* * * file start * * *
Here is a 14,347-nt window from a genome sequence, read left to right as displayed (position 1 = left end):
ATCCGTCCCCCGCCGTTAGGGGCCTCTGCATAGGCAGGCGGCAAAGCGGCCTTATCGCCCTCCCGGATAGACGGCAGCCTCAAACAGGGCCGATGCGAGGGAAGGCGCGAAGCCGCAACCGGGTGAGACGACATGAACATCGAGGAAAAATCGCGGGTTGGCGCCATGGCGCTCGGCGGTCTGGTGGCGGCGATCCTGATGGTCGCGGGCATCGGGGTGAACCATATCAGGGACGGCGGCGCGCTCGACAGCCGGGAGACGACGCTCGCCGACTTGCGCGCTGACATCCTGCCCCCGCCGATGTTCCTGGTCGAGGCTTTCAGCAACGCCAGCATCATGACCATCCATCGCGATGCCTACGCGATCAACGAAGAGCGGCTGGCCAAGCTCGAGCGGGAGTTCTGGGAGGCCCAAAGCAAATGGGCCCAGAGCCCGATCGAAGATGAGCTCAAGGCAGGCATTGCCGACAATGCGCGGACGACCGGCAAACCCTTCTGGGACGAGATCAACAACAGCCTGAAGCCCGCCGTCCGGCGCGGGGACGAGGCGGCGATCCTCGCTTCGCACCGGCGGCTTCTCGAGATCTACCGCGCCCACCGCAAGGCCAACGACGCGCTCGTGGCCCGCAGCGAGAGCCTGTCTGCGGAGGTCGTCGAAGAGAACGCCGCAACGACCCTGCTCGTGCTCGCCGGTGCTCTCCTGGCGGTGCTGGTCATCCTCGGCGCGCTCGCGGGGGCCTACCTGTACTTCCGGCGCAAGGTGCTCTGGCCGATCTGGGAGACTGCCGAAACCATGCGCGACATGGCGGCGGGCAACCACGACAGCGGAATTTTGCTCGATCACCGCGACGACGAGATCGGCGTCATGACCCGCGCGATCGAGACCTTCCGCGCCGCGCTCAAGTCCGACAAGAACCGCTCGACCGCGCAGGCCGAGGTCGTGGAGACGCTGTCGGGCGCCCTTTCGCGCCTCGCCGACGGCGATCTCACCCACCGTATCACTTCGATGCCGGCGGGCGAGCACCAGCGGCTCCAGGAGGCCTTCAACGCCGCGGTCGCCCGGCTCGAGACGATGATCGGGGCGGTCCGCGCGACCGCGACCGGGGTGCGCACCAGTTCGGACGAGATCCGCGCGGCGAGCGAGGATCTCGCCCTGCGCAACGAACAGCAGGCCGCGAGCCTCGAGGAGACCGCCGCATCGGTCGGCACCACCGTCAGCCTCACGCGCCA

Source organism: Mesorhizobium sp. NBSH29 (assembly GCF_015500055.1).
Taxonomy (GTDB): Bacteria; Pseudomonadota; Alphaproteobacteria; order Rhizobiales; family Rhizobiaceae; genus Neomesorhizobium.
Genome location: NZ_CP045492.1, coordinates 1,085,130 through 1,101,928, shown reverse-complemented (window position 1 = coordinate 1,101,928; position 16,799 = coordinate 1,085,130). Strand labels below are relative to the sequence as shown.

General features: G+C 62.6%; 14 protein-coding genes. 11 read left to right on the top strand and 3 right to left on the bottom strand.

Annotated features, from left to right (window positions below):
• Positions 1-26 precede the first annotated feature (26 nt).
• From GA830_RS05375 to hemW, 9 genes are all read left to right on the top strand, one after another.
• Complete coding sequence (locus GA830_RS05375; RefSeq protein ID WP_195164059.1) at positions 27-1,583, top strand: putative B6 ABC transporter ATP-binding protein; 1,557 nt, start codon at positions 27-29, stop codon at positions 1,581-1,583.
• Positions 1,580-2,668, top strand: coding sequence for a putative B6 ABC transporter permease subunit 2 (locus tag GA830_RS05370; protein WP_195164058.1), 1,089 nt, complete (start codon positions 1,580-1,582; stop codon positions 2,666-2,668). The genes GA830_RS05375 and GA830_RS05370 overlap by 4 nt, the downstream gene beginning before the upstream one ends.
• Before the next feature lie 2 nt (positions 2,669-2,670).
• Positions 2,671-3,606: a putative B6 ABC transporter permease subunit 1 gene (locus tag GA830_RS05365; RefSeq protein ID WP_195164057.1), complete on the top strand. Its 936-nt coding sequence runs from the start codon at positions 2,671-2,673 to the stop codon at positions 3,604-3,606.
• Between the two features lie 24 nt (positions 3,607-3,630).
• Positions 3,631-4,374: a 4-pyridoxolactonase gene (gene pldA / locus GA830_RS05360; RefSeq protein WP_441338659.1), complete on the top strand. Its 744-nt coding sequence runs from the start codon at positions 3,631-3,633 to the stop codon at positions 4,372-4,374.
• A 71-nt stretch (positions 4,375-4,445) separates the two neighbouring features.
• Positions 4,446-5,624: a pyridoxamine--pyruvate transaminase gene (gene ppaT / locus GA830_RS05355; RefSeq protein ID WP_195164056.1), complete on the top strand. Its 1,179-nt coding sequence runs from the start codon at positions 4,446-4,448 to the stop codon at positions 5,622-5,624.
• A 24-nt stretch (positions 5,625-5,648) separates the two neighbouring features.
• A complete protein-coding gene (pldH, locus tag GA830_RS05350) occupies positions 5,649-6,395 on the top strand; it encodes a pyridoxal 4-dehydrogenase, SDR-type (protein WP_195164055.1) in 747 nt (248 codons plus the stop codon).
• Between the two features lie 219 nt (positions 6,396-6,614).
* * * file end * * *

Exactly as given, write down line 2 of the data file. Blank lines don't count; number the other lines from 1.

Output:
ATCCGTCCCCCGCCGTTAGGGGCCTCTGCATAGGCAGGCGGCAAAGCGGCCTTATCGCCCTCCCGGATAGACGGCAGCCTCAAACAGGGCCGATGCGAGGGAAGGCGCGAAGCCGCAACCGGGTGAGACGACATGAACATCGAGGAAAAATCGCGGGTTGGCGCCATGGCGCTCGGCGGTCTGGTGGCGGCGATCCTGATGGTCGCGGGCATCGGGGTGAACCATATCAGGGACGGCGGCGCGCTCGACAGCCGGGAGACGACGCTCGCCGACTTGCGCGCTGACATCCTGCCCCCGCCGATGTTCCTGGTCGAGGCTTTCAGCAACGCCAGCATCATGACCATCCATCGCGATGCCTACGCGATCAACGAAGAGCGGCTGGCCAAGCTCGAGCGGGAGTTCTGGGAGGCCCAAAGCAAATGGGCCCAGAGCCCGATCGAAGATGAGCTCAAGGCAGGCATTGCCGACAATGCGCGGACGACCGGCAAACCCTTCTGGGACGAGATCAACAACAGCCTGAAGCCCGCCGTCCGGCGCGGGGACGAGGCGGCGATCCTCGCTTCGCACCGGCGGCTTCTCGAGATCTACCGCGCCCACCGCAAGGCCAACGACGCGCTCGTGGCCCGCAGCGAGAGCCTGTCTGCGGAGGTCGTCGAAGAGAACGCCGCAACGACCCTGCTCGTGCTCGCCGGTGCTCTCCTGGCGGTGCTGGTCATCCTCGGCGCGCTCGCGGGGGCCTACCTGTACTTCCGGCGCAAGGTGCTCTGGCCGATCTGGGAGACTGCCGAAACCATGCGCGACATGGCGGCGGGCAACCACGACAGCGGAATTTTGCTCGATCACCGCGACGACGAGATCGGCGTCATGACCCGCGCGATCGAGACCTTCCGCGCCGCGCTCAAGTCCGACAAGAACCGCTCGACCGCGCAGGCCGAGGTCGTGGAGACGCTGTCGGGCGCCCTTTCGCGCCTCGCCGACGGCGATCTCACCCACCGTATCACTTCGATGCCGGCGGGCGAGCACCAGCGGCTCCAGGAGGCCTTCAACGCCGCGGTCGCCCGGCTCGAGACGATGATCGGGGCGGTCCGCGCGACCGCGACCGGGGTGCGCACCAGTTCGGACGAGATCCGCGCGGCGAGCGAGGATCTCGCCCTGCGCAACGAACAGCAGGCCGCGAGCCTCGAGGAGACCGCCGCATCGGTCGGCACCACCGTCAGCCTCACGCGCCA